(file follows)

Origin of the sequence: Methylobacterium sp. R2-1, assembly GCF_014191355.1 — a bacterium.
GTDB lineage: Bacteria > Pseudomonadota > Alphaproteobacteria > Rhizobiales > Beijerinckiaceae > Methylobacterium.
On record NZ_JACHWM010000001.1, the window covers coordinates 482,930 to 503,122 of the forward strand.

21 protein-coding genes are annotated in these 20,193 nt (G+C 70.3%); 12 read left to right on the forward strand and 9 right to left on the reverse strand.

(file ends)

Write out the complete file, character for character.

Origin of the sequence: Methylobacterium sp. R2-1, assembly GCF_014191355.1 — a bacterium.
GTDB lineage: Bacteria > Pseudomonadota > Alphaproteobacteria > Rhizobiales > Beijerinckiaceae > Methylobacterium.
On record NZ_JACHWM010000001.1, the window covers coordinates 482,930 to 503,122 of the forward strand.

21 protein-coding genes are annotated in these 20,193 nt (G+C 70.3%); 12 read left to right on the forward strand and 9 right to left on the reverse strand.